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Similarities and Differences in Borderline Personality Disorder and Schizophrenia With Voice Hearing

Tschoeke, Stefan MD; Steinert, Tilman MD; Flammer, Erich MSc; Uhlmann, Carmen PhD

The Journal of Nervous and Mental Disease: July 2014 - Volume 202 - Issue 7 - p 544–549
doi: 10.1097/NMD.0000000000000159
Original Articles

The aim of the study was to identify psychopathological similarities and differences in borderline personality disorder (BPD) and schizophrenia. We compared 23 female patients with a BPD and 21 female patients with schizophrenia according to auditory verbal hallucinations (AVHs), dissociation, childhood trauma, and additional psychotic symptoms. The character of AVH was similar with regard to commenting voices, location, and foreign voices. Major differences were found in the prevalence of negative symptoms, bizarre delusions, and formal thought disorder. These characteristics were more frequent in schizophrenia and negatively correlated with childhood traumatization. A history of childhood traumatization and dissociative symptoms was significantly more frequent in BPD. AVHs in BPD and schizophrenia are not distinguishable in terms of the historically grown criteria in Diagnostic and Statistical Manual of Mental Disorders, Fourth Edition, Text Revision for diagnosing schizophrenia. Other symptoms such as delusions, negative symptoms, formal thought disorder, and dissociative psychopathology could help to differentiate between both groups.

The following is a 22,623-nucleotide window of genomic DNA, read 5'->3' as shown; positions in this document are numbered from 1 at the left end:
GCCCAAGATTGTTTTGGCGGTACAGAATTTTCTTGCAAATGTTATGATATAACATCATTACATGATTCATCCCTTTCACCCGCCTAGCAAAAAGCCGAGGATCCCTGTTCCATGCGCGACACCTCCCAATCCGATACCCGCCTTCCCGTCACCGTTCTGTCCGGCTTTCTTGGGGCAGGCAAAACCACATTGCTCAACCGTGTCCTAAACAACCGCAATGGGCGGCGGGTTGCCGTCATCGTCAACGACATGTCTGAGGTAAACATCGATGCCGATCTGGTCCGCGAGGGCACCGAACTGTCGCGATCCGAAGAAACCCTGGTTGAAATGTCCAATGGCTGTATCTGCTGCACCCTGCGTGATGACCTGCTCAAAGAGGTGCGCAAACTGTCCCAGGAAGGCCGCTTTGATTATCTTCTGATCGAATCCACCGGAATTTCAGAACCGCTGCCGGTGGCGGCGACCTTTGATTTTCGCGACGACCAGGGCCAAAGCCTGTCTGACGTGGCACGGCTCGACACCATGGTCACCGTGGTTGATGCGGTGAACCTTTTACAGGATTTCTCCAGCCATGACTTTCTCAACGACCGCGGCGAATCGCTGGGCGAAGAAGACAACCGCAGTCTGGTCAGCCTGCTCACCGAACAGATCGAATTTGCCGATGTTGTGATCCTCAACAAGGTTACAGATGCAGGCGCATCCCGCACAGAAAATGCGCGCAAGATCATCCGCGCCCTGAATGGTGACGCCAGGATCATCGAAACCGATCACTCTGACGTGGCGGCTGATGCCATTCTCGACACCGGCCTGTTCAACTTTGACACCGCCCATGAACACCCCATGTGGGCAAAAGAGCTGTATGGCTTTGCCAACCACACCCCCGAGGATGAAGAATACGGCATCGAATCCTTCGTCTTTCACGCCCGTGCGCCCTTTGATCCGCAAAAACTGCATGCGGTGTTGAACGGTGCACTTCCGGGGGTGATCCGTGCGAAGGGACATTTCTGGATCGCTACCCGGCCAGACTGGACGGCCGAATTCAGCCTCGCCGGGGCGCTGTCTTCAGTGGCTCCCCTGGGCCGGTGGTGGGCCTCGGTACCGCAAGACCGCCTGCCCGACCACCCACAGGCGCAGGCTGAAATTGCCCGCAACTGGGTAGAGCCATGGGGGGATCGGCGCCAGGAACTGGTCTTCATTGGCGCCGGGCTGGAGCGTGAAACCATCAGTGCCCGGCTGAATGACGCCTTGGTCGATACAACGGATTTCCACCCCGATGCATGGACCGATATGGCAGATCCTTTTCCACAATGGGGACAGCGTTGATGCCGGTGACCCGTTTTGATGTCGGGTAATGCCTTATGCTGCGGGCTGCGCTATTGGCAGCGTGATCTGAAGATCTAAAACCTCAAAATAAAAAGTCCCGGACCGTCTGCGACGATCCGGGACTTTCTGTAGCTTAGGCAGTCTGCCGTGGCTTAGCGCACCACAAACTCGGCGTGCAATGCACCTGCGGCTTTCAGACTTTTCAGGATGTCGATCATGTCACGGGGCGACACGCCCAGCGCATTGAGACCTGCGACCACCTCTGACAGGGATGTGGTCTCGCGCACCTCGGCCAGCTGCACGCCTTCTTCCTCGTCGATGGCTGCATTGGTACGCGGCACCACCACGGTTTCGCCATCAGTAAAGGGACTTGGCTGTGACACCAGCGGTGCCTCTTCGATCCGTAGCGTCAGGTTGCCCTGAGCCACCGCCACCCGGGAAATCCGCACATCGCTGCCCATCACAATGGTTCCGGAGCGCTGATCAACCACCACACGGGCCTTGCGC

Center for Psychiatry Südwürttemberg, Ulm University, Ravensburg-Weissenau, Germany.

Send reprint requests to Stefan Tschoeke, MD, Center for Psychiatry Südwürttemberg, Ulm University, Postfach 2044, D 88190 Ravensburg-Weissenau, Germany. E-mail: stefan.tschoeke@zfp-zentrum.de.

© 2014 by Lippincott Williams & Wilkins